It’s Jan. 3, 2019, inside the AT&T Center in San Antonio, and Kawhi Leonard, on the other side of the layup line on the court where he once hoisted a championship trophy and a Finals MVP, stares into the distance and claps alongside his new Toronto Raptors teammates as an ocean of cheers — directed at guard Danny Green, the other piece of the deal that shipped Leonard away from San Antonio after his trade demand — turns into boos.
Leonard wears the same distant and sad-eyed look throughout the tribute video (“I didn’t look at it,” he says. "I don’t ever look at the Jumbotron before the game.”), the cascade of jeers, and the game that ended in a cathartic blowout victory for the Spurs. Only while leaving the court did Leonard betray any emotion, smiling his wolfish smile while embracing his former coach, Gregg Popovich, and sharing a few words that, you guessed it, remain private.
“I embraced it, enjoyed the moment,” Leonard says after the game. “It’s only gonna make me better.”
Better. Leonard, a marquee free agent on the tail-end of a one-year partnership the Raptors hope to extend this summer, filters every experience through one lens: Could it help him grow as a basketball player? If so, bring it on. Anything else is a distraction he relentlessly sifts out, as irrelevant as the many things that rule the lives of the modern player and person: social media, branding, lengthy interviews and external gratification. Even his return.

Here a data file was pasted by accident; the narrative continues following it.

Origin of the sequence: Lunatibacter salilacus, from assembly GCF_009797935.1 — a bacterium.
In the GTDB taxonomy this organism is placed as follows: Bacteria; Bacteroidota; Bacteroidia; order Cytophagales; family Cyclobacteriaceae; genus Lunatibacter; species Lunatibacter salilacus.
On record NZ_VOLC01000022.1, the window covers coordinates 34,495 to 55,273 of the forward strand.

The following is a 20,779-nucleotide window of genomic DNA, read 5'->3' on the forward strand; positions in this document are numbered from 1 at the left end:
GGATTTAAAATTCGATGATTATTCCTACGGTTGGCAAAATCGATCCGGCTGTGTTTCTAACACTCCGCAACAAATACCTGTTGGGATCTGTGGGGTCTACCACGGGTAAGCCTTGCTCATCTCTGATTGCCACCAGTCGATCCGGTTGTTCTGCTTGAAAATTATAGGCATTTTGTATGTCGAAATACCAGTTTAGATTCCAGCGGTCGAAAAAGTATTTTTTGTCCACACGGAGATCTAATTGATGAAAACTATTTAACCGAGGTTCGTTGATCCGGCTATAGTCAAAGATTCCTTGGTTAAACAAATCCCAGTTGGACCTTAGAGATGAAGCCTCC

“He wasn’t phased by that,” teammate OG Anunoby says. He pauses and smiles, scrunching his chin into his bottom lip. “I like that.”
But Serge Ibaka, who has faced his own return to the Oklahoma City Thunder, sensed Leonard was feeling the weight of the moment. “When you used to play at some place for so many years, you got fans coming, attention of the media, in your mind it’s like, ‘I wanna play my best basketball.’ It’s a lot mentally.” But according to multiple teammates, Leonard never brought it up. It’s the Kawhi way: to unspeak things out of existence.
Leonard, the rental that cost Toronto DeMar DeRozan, the most beloved player in franchise history, might stay. He might go. Maybe he already knows. Maybe he’ll weigh everything after the playoffs and a potential Finals run. And we still aren’t sure what really happened between him and the Spurs’ medical staff. But the Raptors have thrived despite the questions, winning seven of their last eight regular-season games before Saturday’s Game 1 matchup against the Orlando Magic in the first round, while potential foes like the Celtics, Sixers and Warriors deal with tension that likely won’t be resolved until July 1. From his rise from obscurity to superstardom to the Raptors marching to the playoffs drama-free, the rigidity of Leonard’s focus helps him bend reality to his will.